Is it wrong that Ozzie Guillen's latest rant solicited nothing more from me than a chuckle and a shake of the head?
By now, we should be used to Ozzie going off on one thing or another. This rant was a bit different because it targeted fans, but to me it still has a lot to do with frustration over a team that isn't nearly living up to expectations, and especially with the two members of that team--Adam Dunn and John Danks--who are having the worst seasons of their respective careers.
Here are some of the choicest words:
"They only remember the 2005 team (that won the World Series) in 2020 when we come here in a wheelchair," Guillen said. " 'Oh, yeah, thank you.' As soon as you leave the ballpark, they don't care about you anymore. ... The monuments, the statues they have for you, they pee on it when they drunk. ... 'Thank you for coming' for 30 minutes for all the suffering you did all your life, day in and day out..."
I strongly urge watching the video clip. It is vintage Ozzie.
I do think some portion of Sox fans can be pretty unforgiving. I know they take pride in their right to boo a poor performance, but it's a bit much when you hear calls to yank beloved icon Mark Buehrle after he has given up a couple runs--something I have defnitely heard at games in the last year.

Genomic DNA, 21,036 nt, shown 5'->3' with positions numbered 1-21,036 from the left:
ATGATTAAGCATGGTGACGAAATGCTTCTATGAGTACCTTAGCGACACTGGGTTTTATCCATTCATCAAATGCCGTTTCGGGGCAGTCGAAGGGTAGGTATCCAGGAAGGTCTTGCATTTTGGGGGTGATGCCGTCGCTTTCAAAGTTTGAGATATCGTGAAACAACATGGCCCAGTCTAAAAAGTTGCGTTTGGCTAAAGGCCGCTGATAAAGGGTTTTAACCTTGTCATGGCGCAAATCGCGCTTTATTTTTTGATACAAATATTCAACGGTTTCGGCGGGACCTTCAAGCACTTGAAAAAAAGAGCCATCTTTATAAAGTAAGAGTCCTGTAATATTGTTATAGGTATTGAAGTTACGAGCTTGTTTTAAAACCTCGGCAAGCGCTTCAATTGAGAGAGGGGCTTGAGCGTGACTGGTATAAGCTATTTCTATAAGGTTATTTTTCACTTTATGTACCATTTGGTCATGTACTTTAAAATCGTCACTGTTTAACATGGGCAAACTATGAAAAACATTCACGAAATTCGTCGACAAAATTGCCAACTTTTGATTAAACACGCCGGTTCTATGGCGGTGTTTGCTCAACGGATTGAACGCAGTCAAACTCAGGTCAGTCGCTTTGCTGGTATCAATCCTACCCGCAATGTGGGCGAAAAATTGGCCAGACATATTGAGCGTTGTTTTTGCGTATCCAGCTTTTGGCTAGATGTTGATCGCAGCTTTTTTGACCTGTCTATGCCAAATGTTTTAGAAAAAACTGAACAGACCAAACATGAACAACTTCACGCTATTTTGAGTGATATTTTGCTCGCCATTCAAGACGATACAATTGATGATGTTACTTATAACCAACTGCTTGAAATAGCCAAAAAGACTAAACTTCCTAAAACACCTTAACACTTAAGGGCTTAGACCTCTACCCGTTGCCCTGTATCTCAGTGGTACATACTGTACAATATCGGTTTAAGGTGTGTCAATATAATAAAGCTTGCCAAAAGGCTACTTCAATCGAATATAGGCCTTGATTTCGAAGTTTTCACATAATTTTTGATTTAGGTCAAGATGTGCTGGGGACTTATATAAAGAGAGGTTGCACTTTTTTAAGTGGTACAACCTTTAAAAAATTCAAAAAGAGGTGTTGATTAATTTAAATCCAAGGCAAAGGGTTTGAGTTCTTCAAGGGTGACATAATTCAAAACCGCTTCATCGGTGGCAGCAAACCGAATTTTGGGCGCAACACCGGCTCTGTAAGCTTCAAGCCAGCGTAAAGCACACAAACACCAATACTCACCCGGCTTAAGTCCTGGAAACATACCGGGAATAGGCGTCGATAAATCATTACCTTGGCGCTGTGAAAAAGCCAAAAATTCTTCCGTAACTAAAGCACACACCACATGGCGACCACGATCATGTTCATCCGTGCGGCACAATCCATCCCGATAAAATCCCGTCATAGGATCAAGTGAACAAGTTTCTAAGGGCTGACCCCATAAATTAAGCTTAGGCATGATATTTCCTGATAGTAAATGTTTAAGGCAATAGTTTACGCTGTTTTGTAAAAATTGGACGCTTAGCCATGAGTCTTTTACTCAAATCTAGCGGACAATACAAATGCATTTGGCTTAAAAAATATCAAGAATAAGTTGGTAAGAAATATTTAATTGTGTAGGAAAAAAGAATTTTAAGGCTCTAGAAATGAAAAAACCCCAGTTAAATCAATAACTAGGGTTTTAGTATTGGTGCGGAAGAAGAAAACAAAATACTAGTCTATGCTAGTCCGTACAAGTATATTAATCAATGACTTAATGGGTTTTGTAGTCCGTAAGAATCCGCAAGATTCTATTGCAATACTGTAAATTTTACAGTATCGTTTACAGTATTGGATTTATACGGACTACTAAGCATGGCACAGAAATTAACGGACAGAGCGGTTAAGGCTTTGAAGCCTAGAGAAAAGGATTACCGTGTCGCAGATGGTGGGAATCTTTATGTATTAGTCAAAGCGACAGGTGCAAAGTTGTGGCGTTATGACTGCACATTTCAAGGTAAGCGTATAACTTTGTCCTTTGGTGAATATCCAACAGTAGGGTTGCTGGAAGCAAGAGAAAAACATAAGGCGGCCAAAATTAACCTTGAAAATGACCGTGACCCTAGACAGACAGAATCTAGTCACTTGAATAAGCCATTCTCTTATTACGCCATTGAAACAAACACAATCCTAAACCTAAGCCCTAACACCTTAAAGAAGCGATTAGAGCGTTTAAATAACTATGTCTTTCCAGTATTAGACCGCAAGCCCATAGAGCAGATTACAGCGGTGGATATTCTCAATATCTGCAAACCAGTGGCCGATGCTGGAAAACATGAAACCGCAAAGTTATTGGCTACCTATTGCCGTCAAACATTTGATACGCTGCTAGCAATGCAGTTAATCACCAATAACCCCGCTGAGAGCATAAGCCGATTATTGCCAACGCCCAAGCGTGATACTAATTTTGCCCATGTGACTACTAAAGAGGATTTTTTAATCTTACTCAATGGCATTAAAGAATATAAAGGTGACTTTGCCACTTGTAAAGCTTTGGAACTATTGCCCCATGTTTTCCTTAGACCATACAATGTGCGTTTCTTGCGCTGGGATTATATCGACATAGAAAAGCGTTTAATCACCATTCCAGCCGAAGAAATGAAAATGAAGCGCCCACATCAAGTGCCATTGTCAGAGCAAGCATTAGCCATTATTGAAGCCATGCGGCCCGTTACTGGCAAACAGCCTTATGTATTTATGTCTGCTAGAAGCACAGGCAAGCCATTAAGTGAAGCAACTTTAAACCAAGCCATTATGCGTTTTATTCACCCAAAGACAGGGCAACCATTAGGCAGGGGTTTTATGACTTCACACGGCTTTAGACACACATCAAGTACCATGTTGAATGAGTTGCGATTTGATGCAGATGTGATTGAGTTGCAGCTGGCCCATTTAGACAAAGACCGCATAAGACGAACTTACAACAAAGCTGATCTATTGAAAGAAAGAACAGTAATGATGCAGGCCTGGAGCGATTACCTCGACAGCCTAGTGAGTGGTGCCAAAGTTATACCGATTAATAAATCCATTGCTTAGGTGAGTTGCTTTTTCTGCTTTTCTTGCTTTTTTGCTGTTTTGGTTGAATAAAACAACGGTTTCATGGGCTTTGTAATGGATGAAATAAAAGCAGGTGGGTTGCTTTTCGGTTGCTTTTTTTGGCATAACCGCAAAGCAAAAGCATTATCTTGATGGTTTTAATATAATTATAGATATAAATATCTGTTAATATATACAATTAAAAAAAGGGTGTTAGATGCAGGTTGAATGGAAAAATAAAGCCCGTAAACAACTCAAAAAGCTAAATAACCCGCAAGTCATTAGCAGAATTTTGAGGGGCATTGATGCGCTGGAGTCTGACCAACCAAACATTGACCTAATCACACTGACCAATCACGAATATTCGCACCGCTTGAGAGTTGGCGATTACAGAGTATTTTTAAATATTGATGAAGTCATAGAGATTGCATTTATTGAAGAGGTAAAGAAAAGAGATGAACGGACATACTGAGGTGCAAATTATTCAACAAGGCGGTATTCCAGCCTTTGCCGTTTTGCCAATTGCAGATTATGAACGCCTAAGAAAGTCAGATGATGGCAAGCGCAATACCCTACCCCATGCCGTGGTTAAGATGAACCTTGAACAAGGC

I want to believe there is some code in the rant for the players, not the fans, to understand: Forget that this club has a World Series in its recent past. Even if you do something good today, you need to have a short memory and attack the next day with a hunger. You aren't as good as you think, and you need to get better. You can't just wait to get hot.
I am not even surprised that Ozzie took to Twitter to disown his comments even though they were televised on Comcast SportsNet. It just seems like something he would do. Yesterday's 13-4 loss was pretty terrible, mostly because of Danks, though the in the 9-8 loss that stirred Ozzie's ire a bit the day before (in retrospect, we should have seen Sunday's rant coming) the Sox actually showed signs of life.
There have been some signs lately that Cleveland and Kansas City may fade, and that Minnesota may be mired in a prolonged slump. I think a lot of Ozzie's ranting is directed at trying to wake up a club that has a huge opportunity right in front of it, but so far is falling short.